Seize the day: Is walking the best exercise?

Walking in the woods


Walking is a low-barrier, adaptable exercise that enhances overall health. This piece outlines various walking routes around Medford, Oregon, recommended by cardiopulmonary rehabilitation specialist, Carson Meyers.

While fitness buffs espouse the best exercise, an Asante specialist in cardiopulmonary rehabilitation upholds a basic truth.

“The best exercise,” said Carson Meyers, “is the exercise you can do now.”

And that exercise, for Meyers’ patients and many others, is walking. Stepping outside one’s front door is a testament to walking’s accessibility across the suburban landscape. Once walkers are ready to venture outside their neighborhoods for varied terrain, elevation and views, Meyers touts a few worthwhile routes.

“It’s always good to have a lot of different kinds of walking areas under your belt.”

Meyers’ go-to — the rehab supervisor walks it most pleasant days during his lunch break — is Medford’s “hospital loop.” This route from Murphy Road to Siskiyou Boulevard to Black Oak Drive to Barnett Road is an easy 1 mile. Without many street crossings and little to no incline, it’s ideal for beginners — and convenient for anyone receiving care or accompanying patients at Asante Rogue Regional Medical Center.

“The smoothest most solid ground is the way to go,” said Meyers of beginners’ walking routes.

Once walkers can rise to a challenge, the McAndrews hill route offers an inclined surface and elevation gain on well-maintained sidewalks in a safe, highly visible neighborhood, said Meyers. Starting on Medford’s Thrasher Lane, Meyers walks up East McAndrews Road until it meets Hillcrest Road. En route is Oregon Hills Park, which Meyers’ kids affectionately call “bear park” for its statues of cubs frolicking around a concrete log.

“Something with a destination typically is helpful for kids,” said Meyers. “You got to make it fun; you got to make it enjoyable.”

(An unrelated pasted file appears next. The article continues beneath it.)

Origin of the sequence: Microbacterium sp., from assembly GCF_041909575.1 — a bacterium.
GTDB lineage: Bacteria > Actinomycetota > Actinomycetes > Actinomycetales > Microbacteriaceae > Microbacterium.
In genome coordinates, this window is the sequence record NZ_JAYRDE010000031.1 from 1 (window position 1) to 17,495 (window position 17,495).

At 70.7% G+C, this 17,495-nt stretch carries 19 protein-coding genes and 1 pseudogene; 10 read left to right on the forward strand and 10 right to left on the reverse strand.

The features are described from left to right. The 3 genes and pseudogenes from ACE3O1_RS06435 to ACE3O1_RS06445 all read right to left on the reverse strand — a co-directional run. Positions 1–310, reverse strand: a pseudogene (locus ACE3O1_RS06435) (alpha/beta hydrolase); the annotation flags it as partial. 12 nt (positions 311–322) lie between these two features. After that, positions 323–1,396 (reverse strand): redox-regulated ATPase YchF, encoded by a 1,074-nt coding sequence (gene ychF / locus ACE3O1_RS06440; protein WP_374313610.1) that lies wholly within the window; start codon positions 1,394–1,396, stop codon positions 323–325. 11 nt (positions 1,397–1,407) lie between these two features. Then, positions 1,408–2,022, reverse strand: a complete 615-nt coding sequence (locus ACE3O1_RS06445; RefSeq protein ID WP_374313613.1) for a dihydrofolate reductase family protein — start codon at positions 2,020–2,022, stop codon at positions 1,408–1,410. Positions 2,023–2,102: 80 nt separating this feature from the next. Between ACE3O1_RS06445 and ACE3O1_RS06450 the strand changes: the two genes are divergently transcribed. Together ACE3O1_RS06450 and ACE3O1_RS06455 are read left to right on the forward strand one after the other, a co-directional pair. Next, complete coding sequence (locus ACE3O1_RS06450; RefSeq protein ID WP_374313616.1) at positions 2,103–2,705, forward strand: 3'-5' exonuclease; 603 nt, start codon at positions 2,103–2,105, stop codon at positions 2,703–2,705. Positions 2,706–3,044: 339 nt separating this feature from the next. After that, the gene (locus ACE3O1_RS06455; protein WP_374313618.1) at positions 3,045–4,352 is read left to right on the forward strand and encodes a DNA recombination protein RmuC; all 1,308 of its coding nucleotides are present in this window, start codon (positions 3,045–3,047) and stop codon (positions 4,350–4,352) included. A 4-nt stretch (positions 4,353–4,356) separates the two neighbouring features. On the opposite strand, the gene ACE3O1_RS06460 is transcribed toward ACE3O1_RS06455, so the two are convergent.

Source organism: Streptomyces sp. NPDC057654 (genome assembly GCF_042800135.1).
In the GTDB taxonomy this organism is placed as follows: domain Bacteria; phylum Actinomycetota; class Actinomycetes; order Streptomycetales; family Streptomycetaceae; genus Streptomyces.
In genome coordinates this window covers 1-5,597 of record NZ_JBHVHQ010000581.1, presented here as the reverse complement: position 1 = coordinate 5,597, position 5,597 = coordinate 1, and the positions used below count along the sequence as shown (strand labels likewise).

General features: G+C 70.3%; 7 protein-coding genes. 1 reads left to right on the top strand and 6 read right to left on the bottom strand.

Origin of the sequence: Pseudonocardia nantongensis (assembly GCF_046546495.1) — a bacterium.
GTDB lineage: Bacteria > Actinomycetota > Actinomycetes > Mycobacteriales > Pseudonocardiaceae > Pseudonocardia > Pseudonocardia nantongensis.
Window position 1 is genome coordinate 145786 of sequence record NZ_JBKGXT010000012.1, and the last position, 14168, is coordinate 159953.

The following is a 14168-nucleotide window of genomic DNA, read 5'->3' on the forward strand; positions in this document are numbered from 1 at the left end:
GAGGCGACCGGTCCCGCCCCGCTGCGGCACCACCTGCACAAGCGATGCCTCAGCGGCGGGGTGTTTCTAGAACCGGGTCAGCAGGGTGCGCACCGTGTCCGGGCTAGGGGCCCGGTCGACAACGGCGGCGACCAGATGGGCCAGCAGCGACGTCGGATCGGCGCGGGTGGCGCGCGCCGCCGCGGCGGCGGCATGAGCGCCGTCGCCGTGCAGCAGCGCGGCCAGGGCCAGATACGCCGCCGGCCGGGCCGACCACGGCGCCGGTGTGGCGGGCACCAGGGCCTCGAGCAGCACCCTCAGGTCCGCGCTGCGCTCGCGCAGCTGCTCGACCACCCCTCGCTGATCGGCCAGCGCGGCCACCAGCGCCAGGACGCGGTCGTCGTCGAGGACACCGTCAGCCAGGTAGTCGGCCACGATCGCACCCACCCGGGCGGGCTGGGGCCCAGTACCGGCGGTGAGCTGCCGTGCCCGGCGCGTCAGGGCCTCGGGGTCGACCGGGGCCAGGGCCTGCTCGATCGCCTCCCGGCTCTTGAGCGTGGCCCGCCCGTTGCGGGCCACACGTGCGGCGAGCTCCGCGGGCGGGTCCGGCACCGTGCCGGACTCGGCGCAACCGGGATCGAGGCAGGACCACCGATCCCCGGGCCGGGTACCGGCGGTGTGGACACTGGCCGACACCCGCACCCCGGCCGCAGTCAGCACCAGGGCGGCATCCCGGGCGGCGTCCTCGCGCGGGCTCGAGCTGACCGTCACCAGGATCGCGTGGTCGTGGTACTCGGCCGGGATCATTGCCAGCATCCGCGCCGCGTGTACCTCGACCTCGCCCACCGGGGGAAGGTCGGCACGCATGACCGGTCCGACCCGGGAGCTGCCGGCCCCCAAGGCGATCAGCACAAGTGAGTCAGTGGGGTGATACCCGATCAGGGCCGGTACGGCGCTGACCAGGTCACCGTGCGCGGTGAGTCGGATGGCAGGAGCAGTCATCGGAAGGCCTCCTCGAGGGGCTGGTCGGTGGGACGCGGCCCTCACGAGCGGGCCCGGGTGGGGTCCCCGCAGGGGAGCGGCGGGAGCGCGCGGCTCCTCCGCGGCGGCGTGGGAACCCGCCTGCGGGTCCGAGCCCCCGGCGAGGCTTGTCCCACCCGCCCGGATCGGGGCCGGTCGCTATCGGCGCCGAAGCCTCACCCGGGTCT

Another family-friendly route — and Meyers’ newest favorite — is Eagle Point’s Lucas Park. The 1.6-mile paved path circumnavigates grassy fields punctuated with picnic tables and benches, its centerpiece a woodland-themed play structure with slides, swings and jungle gym.

Emphasizing that no age is too young to start cultivating the habit of walking, Meyers said he traded in his family’s double jogging stroller five years ago when his youngest was just a year old. During COVID, the Meyers family made a point to walk somewhere different every weekend, beginning with 2-mile stretches and building up to 5 miles over time.

“Humans are meant to be mobile,” he said, explaining that muscles atrophy during periods of inactivity. Walking’s benefits for the entire body translate to higher quality of life on a longer timeline into one’s old age, said Meyers.

For walkers who can navigate uneven terrain over longer distances, the Lost Creek Lake shoreline combines paved sections with gravel and dirt portions of trail. In some spots more closely resembling a hike, the entire loop is 18 miles. Start early in the day during summertime at this Jackson County park north of Shady Cove.

“Don’t underestimate the amount of water you need to bring,” said Meyers.

Dirt and gravel surfaces of Medford’s Prescott Park offer numerous routes up and around Roxy Ann Peak. Avid hikers can maximize their trek’s slope and elevation while moderately paced walkers can still enjoy the expansive valley vista.

“Always walk with a buddy; buddy walks are great,” said Meyers. “If you are walking alone, tell people where you are going.”

And above all, “listen to your body,” said Meyers. Back off a walking regimen if soreness in the legs persists, a sign of overdoing it, he said. Most new walkers can double their distance after about two weeks, then keep progressing in smaller increments, he added.

Rather than logging steps, aim for 150 to 300 minutes of cardiovascular exercise each week, said Meyers. That’s only 30 minutes five days per week, doable for the vast majority of people. Given most can cover a mile in just over 15 minutes, a daily 2-mile walk is well within reach.

“There’s really no cap to that.”

Nor should fair weather bring an end to walking. As long as sidewalks aren’t icy, said Meyers, clouds and light precipitation can enhance a walk.

“I think there’s joy in a good rain jacket.”

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